Luigi Zingales has a good op-ed in Project Syndicate that summarizes a case he’s been making for years:
But this opposition of state and market is misleading, and it poses a major obstacle to understanding and addressing today’s policy challenges. The dichotomy emerged in the nineteenth century, when arcane government rules, rooted in a feudal past, were the main obstacle to the creation of competitive markets. The battle cry of this quite legitimate struggle was later raised to the principle of laissez-faire, ignoring the fact that markets are themselves institutions whose efficient functioning depends on rules. The question is not whether there should be rules, but rather who should set them, and in whose interest… In sum, we should strive to achieve a better state and better markets, and to contain each within its respective spheres.
Luigi has done more than anyone in the past decade to clarify that being “pro-market” or “pro-competition” doesn’t mean being laissez-faire and that it isn’t the same as being “pro-business.” And while that view began, in my estimation, as a pragmatic center-right idea (keep the appreciation of markets, lose the coziness with business) it won over some major adherents on the left. Most notably, Elizabeth Warren framed her progressive economic policy as pro-competition, and claimed she was a “capitalist to my bones.”
How might we think about the difference between Zingales and Warren on these issues? Certainly one might dive into specific policy areas and look for disagreements. But I’ve come to think of them as agreeing on the idea of better markets but parting ways over how much markets should structure the economy.
Although Zingales notes plenty of room for government to play an important role (see the op-ed for more), I think of him as wanting better markets and more markets. If the rules surrounding markets were written to be more pro-competitive, then markets would be able to take on even more tasks than they already do. I’m not certain this is what he thinks, but this is how I read his general perspective.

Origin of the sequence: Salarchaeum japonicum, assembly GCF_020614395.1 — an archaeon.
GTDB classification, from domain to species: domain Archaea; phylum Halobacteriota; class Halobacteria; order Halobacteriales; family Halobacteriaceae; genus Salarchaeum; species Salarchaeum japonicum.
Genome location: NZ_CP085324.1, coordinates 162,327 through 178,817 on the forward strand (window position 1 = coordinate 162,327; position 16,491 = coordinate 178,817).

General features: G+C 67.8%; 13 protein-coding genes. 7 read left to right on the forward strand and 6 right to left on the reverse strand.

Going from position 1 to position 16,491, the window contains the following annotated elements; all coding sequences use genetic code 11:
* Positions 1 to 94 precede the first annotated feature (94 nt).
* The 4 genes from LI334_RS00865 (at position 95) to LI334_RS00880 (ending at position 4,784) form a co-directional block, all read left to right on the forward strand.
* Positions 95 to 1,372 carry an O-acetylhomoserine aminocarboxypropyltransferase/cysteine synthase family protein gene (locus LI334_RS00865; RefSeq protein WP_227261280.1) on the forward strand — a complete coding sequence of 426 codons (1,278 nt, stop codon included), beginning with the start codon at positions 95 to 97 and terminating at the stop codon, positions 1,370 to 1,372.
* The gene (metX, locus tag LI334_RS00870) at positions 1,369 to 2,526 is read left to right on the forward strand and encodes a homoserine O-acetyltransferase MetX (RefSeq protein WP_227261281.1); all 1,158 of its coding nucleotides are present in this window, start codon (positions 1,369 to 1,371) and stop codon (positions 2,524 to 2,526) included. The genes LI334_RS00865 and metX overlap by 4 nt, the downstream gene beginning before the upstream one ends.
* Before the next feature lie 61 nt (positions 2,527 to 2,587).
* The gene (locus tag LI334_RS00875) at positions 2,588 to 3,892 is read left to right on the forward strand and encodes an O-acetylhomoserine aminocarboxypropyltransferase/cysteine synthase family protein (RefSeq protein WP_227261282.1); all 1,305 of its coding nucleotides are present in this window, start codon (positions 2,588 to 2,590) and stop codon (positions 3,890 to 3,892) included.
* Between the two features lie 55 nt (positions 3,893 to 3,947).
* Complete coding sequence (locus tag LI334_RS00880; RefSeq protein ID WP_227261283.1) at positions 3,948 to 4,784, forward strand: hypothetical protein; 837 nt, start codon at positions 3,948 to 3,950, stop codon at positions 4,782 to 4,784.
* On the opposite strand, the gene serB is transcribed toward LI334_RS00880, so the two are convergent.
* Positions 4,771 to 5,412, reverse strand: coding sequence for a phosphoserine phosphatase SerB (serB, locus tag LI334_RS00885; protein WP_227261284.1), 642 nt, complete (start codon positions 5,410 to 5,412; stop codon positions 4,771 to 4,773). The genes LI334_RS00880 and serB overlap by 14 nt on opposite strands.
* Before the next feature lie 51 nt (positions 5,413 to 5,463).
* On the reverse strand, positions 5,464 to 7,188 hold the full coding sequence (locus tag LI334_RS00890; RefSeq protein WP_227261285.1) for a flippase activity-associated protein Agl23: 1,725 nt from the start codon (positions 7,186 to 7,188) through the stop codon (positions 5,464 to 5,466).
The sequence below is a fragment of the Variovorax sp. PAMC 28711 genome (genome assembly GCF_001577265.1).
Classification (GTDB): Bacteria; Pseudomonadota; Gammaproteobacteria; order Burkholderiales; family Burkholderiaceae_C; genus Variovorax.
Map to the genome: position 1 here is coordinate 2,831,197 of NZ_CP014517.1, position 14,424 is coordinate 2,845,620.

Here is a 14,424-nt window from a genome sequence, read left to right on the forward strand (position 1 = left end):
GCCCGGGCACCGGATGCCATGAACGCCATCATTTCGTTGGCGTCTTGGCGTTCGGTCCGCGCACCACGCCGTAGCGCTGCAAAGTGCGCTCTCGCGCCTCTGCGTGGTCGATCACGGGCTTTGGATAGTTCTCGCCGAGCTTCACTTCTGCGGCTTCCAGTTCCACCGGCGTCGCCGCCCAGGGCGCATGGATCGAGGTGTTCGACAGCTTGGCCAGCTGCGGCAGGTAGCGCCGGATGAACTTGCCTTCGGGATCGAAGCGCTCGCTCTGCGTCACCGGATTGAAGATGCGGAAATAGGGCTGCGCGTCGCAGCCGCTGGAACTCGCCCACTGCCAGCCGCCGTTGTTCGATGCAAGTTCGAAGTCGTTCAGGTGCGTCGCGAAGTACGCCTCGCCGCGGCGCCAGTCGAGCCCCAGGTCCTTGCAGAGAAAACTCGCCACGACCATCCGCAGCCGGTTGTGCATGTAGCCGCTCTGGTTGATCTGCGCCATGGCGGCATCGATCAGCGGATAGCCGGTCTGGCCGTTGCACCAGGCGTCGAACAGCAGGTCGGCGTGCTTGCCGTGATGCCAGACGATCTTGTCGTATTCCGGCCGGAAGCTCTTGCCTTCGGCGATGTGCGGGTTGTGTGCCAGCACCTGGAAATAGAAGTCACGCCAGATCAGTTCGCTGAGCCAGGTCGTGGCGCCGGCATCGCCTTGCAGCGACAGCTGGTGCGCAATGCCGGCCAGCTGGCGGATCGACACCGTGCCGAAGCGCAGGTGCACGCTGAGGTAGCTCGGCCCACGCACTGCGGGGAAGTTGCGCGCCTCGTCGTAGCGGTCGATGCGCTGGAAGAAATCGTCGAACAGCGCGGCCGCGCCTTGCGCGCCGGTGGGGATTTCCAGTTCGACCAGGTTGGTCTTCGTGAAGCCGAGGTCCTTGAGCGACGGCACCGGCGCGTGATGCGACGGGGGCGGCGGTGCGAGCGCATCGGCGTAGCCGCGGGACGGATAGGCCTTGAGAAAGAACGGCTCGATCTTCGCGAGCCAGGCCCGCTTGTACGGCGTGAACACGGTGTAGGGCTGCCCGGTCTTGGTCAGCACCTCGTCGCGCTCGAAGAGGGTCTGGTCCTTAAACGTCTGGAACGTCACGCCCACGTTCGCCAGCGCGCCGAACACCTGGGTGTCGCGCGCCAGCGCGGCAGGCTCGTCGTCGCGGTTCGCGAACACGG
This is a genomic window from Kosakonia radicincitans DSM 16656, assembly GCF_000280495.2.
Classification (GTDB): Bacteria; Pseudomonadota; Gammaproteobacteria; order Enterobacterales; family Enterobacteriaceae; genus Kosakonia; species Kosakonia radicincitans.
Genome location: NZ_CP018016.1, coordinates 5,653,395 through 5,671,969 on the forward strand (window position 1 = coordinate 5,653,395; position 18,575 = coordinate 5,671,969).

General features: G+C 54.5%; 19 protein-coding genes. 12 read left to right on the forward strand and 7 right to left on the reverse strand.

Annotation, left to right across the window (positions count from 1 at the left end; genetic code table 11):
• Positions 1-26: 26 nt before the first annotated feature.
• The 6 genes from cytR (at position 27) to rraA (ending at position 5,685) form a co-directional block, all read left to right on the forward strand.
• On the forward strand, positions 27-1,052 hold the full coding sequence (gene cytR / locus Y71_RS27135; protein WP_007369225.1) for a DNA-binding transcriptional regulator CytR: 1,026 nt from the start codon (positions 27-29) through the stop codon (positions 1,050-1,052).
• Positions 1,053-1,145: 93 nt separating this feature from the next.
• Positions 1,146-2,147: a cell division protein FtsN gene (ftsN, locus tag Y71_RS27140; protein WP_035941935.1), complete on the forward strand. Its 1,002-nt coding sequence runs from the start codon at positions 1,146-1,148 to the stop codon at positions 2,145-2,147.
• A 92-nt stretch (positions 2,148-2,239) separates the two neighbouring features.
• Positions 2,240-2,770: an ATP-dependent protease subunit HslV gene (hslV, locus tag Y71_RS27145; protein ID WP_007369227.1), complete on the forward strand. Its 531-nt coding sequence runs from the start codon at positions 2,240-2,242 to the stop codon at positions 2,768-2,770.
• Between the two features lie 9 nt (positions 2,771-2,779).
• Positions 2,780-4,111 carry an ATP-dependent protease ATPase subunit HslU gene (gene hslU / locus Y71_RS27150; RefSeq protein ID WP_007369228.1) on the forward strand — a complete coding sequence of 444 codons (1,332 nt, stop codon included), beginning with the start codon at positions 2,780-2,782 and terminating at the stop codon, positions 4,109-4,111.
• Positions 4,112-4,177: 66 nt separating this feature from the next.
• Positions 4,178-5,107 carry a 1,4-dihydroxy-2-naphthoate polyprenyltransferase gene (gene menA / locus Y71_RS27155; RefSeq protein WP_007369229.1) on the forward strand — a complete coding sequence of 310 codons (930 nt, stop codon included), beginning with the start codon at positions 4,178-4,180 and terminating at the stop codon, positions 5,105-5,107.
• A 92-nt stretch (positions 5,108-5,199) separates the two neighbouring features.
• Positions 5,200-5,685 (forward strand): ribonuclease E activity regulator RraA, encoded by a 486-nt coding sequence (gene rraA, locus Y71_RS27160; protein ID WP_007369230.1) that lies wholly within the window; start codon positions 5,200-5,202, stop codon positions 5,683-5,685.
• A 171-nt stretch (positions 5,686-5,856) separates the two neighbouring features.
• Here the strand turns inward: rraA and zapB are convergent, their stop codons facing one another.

Warren, by contrast, I think basically wants better markets and less market control. She’d increase the government’s role not only as rule-setter but as provider of various goods, while simultaneously trying to make markets work better within a more limited sphere.
Of course nearly everyone would say, all else equal, that they want competitive, less corrupt markets over monopolistic ones (unless it’s one they personally benefit from). But it’s telling that some camps choose to prioritize this idea and others don’t. If these two dimensions are real, we can structure debate over the role of markets and business like this:
|Better markets||Status quo|
|More market control||Zingales||“Pro-business”|
|Less market control||Warren||Socialist|
I outline all this because I think the left column contains a fascinating disagreement. If we could overcome some political-economy issues to get better, more competitive markets, what new uses might we put them to? Might we decide that more spheres work well under the control of regulated markets with the right rules? Or, having made that progress on political economy issues, might we find ourselves better able to write good rules to effectively use non-market institutions for things we currently leave to markets? Might we end up relying more on universities or open source communities or direct government provision?
The central challenge here, no matter where you land on these questions, is how to make progress on the political economy issues that limit competition. But if we could write the kind of rules we need to make markets truly competitive, would we use them more? Or less?